1. Fastest aging population in the world in history.
2. Highest rate of infertility and VD in the world.
3. Diploma mills and NO WATER.
Ninel, if you are an Iranian why didn't you tell us about this hell hole but instead wax eloquent about the problem of 'child brides'? If PJ media is correct it looks like Iran needs more, not less child brides.

I believe David Goldman, he's published on the Internet, he would never lie or exaggerate about Iran, never.
I try to ignore these things but ... that does sound like a Yiddish name to me which is fine but if is okay to learn about Iran from Jews and Israelis to learn about Iran, should we go to Iran to learn about Israel or are both ideas pretty much insane?

Posted by: Christian Chuba | Jan 6 2018 0:27 utc | 93

There are a lot of motives why the US wants to destroy the Iran. But this is a lot interesting:
New India-Russia/EU route offers Suez alternative'

Posted by: Nick | Jan 6 2018 0:37 utc | 94

Christian Chuba@93

Thanks for the fun "facts" by David Goldman. Interesting how much bullshit is being flinged about Iran. Sadly, ideological drones eat it up.

Here is the CIA source book for a reality check.

Posted by: Krollchem | Jan 6 2018 1:52 utc | 95

Eric Edelman, a fossil of the establishment, put it all into perspective in recent testimony to the US Senate Armed Services Committee recently: (extracts)

. .However tempting a strategy of disengagement might be, we should bear in mind that it would reverse a strong bipartisan consensus over the past 60 years that the maintenance of a stable regional balance and prevention of any external or regional power from dominating the Middle East is vital to the nation’s security.

Since 2009 the United States has pursued a policy of retrenchment and limited liability in the region that has raised questions about its role as the Middle East’s security guarantor. This was first made clear during the Obama Administration, which expressed through policy statements its desire to unburden America of the region altogether and “pivot” to East Asia. As a result, the United States withdrew from Iraq at the end of 2011, it failed to uphold its own redline against Assad’s use of chemical weapons in Syria in 2013, and President Obama expressed a desire for Saudi Arabia and Iran to “share the neighborhood and institute some sort of cold peace.”

The Joint Comprehensive Plan of Action (JCPOA) on Iran’s nuclear program removed some limits on Iran’s power projection capabilities by freeing up resources that Tehran subsequently redirected to its weapons programs and support for proxies. The agreement was seen by many Sunni Arab allies in the region as undermining U.S. pledges to constrain Tehran’s revisionist ambitions in the region.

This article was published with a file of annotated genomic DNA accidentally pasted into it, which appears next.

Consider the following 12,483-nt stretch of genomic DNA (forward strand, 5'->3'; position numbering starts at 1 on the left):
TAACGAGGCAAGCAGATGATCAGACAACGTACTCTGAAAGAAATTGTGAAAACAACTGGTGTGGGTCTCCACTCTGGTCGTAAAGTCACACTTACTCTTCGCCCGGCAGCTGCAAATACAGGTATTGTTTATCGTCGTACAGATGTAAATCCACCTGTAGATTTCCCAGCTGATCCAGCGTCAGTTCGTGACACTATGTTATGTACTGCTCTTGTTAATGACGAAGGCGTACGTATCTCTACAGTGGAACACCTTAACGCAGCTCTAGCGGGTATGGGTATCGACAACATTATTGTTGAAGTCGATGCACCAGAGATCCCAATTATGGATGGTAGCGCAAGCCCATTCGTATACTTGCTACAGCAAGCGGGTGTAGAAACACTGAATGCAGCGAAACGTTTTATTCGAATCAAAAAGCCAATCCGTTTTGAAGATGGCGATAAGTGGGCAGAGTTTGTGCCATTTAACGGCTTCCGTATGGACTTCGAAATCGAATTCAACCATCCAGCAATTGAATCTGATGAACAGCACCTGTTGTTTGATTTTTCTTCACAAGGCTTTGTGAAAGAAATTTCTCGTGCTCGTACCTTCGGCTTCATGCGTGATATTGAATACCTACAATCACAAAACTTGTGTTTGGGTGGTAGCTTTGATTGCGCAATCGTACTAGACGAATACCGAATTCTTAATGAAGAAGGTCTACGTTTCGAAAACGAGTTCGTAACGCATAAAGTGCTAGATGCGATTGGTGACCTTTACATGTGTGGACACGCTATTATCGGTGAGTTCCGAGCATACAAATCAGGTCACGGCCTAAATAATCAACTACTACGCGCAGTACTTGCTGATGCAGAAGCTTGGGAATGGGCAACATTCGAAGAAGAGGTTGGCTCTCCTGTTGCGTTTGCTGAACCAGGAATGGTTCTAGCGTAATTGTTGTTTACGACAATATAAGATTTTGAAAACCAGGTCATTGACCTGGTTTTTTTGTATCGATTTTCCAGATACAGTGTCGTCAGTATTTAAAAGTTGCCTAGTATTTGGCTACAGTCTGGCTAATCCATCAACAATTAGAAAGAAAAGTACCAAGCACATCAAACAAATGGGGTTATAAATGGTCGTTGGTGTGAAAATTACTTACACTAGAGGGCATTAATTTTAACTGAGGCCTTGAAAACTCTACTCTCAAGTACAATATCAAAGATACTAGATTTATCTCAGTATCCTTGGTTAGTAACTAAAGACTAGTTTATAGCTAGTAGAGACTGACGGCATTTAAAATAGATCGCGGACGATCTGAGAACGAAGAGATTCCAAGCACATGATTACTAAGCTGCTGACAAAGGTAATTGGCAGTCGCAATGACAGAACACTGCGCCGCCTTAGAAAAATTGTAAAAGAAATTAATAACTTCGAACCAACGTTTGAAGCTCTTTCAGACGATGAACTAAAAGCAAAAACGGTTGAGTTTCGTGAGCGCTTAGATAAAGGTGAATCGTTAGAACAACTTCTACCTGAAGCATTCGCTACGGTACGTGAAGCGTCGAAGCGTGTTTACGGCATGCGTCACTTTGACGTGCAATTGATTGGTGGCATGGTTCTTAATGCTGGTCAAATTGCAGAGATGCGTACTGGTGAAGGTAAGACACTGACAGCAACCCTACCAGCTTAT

President Trump’s policies in the region to this point, although couched in very different rhetoric, have broadly continued the policies of his predecessor, perhaps reflecting the views of the Middle East he put forth during the campaign. He called it “one big, fat quagmire” and welcomed Russian intervention in Syria. Whether or not he will put into place a different strategy remains an open

Posted by: Don Bacon | Jan 6 2018 3:07 utc | 96

@93 christian.. shhh... don't wake him up.. he's sleeping..

Posted by: james | Jan 6 2018 3:14 utc | 97

@90 karlof1

Thanks for the Sputnik report on the UNSC session. Now the US has been rebuffed at the UN twice in two weeks (with the Jerusalem vote being the first). Actions become habits, as we all know. Perhaps the world could get used to this groove of rebuffing the US.

Finally, the US is losing its global influence. This was all that was left to fear.


The UNSC has handed the US its hat, and rejected the US effort to examine the internal affairs of Iran, as exceeding its charter and wholly inappropriate. Both France and UK have spoken in full support of keeping the nuclear deal going - which makes 4 out of 5 of the veto-holding, permanent members of the Security Council, with the US being the odd one out.

We now enter a time of seeing exactly what economic power the US wields when the world doesn't agree with it. When the world does agree, no question but the US is to be feared in the realm of sanctions, contracts and money movements. But it appears that the fearsome power of sanctions is something that the US will have to act alone to levy against Iran.

And what is the power of sanctions when the world begins to re-route around them? Why stay in the US Dollar when the cost and effort involved outweighs the costs of alternatives?